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Thursday, Aug. 19, 2010

Blarney Stoned

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I’m Art Kumbalek and man oh manischewitz what a world, ain’a? Yeah yeah, as last week I was not able to whip out a full-blown essay for having to run to the doctor’s so’s to have a swatch of moss removed from my right pectoral, sprouted I figure due to the un-Lordly squishing humidity of late; so it is this week that I got to run to the doctor’s to have my daily blood pressure tablet upped about a 1,000 milligrams on account of these no-count knobshine Republicans all-of-a-sudden now pissing their pantaloons about a budget deficit and government spending.

Yeah, that’s right—the same knobshine Republicans that took a steaming dump on the Clinton budget surplus and flushed it down the toilet by way of jacking up the spending to a place where no country ’tis of thee had gone before. Fock ’em.

Thank god we got the Irish Fest down by the lakefront this weekend where us non-Irish can go celebrate a people who historically, I’ve heard, choose to spend the day drinking rather than working. And now here in America that it seems the only people who have jobs are politicians and bankers, the rest of us may as well spend the day drinking ’cause we sure as hell won’t be working, at least until the moo-cows come home to roost, you bet.

So I’m off to the doctor’s, but I'll leave you with a couple, three stories about drinking, and priests, ’cause what the fock, ain’a?

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Two Irish ladies were at the wake for their dear friend. “Poor Mollie,” said the first woman, looking down at the body, “she had such a hard life. First she married Mike, who gave her five crying children in six years. He beat her and never worked a day in his life. Then Mike up and died, and she married Johnny, who was even worse, giving her seven more children and not a penny of support. He was drunk all the time until he died, too. And now Mollie is gone, worked to death taking care of those 12 kids.”

“Well, at least they are together at last,” replied the second woman.

“You mean together in Heaven?” asked the first woman. “But is Mollie together with Mike or with Johnny?”

And the second woman says, “Neither. I was referring to her legs.” Ba-ding!

*      *      *      *      *      *      *      *      *      *      *      *

Six retired Irishmen were playing poker in O'Leary's apartment when Paddy Murphy loses $500 on a single hand, clutches his chest and drops dead at the table. Showing respect for their fallen brother, the other five continue playing

A bit of a while later, Michael O'Connor looks around at the surviving five and asks, "Oh, me boys, someone surely got's to tell Paddy's wife. Who will it be?" They draw straws. Brendan “Discretion” O’Gallagher picks the short one. They tell him to be discreet, be gentle, don't make a bad situation any worse.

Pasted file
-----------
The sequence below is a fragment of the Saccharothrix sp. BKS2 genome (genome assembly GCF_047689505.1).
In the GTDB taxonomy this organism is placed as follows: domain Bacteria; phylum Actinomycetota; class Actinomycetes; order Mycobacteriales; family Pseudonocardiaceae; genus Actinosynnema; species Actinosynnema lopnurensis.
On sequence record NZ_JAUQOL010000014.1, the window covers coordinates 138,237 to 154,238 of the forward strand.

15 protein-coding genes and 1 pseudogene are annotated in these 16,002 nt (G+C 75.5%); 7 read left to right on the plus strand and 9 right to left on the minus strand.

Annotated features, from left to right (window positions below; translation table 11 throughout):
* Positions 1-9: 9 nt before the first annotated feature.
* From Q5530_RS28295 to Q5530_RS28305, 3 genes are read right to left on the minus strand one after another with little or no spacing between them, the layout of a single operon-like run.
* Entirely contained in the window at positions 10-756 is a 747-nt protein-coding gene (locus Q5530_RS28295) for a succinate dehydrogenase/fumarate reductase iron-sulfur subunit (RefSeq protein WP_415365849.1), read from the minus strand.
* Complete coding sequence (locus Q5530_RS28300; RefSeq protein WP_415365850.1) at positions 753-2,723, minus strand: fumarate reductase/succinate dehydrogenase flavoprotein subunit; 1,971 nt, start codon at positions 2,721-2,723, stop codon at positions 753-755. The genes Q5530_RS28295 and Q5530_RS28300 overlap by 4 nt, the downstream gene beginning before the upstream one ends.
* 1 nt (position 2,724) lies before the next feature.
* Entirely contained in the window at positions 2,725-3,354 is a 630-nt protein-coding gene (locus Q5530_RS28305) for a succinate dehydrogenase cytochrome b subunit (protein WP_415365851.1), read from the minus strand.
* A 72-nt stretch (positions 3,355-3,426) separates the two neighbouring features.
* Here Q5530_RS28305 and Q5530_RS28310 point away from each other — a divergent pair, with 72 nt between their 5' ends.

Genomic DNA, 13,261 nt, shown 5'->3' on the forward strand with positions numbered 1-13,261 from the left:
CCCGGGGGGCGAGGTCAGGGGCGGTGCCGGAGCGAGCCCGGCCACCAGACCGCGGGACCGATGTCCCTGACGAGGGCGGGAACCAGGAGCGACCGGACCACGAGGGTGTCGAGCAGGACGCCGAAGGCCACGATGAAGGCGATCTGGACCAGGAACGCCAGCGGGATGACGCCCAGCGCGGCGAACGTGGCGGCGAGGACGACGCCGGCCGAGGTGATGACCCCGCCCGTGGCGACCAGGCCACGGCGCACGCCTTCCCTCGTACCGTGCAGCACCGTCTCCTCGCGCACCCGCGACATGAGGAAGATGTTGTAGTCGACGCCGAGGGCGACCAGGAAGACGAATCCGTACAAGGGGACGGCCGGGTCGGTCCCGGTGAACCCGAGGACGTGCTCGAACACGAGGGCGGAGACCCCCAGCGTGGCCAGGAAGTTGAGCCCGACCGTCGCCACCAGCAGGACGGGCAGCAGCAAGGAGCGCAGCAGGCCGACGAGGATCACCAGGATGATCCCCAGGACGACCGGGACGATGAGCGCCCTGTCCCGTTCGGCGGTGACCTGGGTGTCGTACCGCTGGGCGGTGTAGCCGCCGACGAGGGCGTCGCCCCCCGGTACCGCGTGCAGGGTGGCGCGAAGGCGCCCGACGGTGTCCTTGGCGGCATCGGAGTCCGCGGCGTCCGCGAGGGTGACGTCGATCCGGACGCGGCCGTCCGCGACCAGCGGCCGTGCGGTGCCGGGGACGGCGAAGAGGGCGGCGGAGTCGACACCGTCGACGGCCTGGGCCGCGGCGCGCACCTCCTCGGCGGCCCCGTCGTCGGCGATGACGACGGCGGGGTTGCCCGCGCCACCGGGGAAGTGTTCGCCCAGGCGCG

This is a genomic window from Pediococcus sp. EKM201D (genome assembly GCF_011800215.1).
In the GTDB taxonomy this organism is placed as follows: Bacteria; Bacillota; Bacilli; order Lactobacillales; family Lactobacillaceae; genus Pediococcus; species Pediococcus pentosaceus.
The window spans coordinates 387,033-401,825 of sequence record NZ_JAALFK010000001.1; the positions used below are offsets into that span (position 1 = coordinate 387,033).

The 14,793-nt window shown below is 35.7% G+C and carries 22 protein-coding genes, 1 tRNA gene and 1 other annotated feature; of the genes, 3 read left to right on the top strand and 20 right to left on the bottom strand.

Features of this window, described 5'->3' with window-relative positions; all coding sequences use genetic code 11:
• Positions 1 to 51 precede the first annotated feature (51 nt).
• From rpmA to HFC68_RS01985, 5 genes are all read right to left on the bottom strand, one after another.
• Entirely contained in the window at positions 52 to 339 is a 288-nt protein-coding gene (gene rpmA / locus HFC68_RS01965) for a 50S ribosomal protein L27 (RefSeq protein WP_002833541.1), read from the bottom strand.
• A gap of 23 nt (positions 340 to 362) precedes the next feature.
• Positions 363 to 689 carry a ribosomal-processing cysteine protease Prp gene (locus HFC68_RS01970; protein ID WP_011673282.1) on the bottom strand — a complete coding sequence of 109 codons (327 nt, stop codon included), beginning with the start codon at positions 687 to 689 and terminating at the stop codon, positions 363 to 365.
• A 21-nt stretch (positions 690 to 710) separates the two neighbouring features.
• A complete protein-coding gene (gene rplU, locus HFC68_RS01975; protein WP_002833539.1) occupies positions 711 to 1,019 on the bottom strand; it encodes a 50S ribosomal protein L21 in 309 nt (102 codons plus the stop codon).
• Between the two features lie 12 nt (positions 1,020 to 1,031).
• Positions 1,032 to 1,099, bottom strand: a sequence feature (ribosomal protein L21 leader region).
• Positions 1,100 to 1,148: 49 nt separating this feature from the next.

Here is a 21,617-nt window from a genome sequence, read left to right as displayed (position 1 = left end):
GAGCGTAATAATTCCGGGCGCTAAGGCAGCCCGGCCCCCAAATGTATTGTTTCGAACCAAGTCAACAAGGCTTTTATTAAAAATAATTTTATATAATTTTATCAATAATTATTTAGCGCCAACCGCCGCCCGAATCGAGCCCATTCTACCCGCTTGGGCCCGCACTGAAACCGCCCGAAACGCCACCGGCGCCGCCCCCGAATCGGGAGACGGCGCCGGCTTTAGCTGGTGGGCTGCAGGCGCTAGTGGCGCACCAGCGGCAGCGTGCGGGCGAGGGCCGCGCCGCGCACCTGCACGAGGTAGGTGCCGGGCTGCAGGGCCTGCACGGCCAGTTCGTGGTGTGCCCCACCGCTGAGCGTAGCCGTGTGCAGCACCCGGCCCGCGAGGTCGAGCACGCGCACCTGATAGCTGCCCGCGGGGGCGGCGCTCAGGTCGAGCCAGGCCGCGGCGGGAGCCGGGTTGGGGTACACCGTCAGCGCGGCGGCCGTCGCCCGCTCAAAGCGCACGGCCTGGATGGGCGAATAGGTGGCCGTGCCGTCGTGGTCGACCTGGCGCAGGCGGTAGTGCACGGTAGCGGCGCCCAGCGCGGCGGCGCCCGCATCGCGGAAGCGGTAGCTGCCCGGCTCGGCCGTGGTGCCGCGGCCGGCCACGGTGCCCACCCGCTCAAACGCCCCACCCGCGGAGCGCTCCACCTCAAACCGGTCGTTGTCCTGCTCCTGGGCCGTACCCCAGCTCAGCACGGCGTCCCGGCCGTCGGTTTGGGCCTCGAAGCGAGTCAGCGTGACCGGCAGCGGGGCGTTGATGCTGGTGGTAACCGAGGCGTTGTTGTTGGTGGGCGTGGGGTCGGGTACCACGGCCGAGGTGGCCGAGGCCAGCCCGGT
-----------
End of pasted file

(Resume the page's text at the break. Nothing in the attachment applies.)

"Discreet? I'm the most discreet Irishman you'll ever meet. Discretion is me middle name." So Brendan O’Gallagher goes over to Murphy's house and knocks on the door. Mrs. Murphy answers and Gallagher declares: "Your husband just lost $500 and is afraid to come home."

"Tell him to drop dead!" says Murphy's wife.

"I'll go tell him then, ma’am," says Gallagher. Ba-ding!

*      *      *      *      *      *      *      *      *      *      *      *

So this drunk guy staggers in to a Catholic Church, sits down in a confession box and says nothing. The priest is waiting and waiting and waiting. Finally, the bewildered priest coughs to attract the drunk's attention, but still the man says nothing. The priest then knocks on the wall three times in a final attempt to get the man to speak. Finally, the drunk replies: "No use knockin', pal, there's no paper in this one, either.” Ba-ding!

*      *      *      *      *      *      *      *      *      *      *      *

And this: Mrs. O'Donovan was walking down O'Connell Street when she met up with Father O'Rafferty.

"Top o' the mornin' to ye," says the Father. "Aren't you Mrs. O'Donovan, and didn't I marry ye and yer husband two years ago?" She replies, "Aye, that ye did, Father."

"And be there any wee ones yet?" asks Father O'Rafferty. "No, not yet, Father," Mrs. O'Donovan says.

"Well, now, I'm going to Rome next week, and I'll light a candle for ye," the Father says, and they parted ways.

Some years later they meet again. "Well, now, Mrs. O'Donovan," the priest says. "How are ye these days?"

"Oh, very well," says she. "And tell me, have ye any wee ones yet?" the priest asks. "Oh, yes, Father," Mrs. O'Donovan replies. "Three sets of twins and four singles—10 in all."

"Aye, how wonderful it is!" he says. "And how is your lovely husband?" And Mrs. O'Donovan says, “My husband, he’s gone to Rome. He’s gone to blow out yer fockin' candle."

Ba-ding-ding-ding! ’cause I’m Art Kumbalek and I told you so.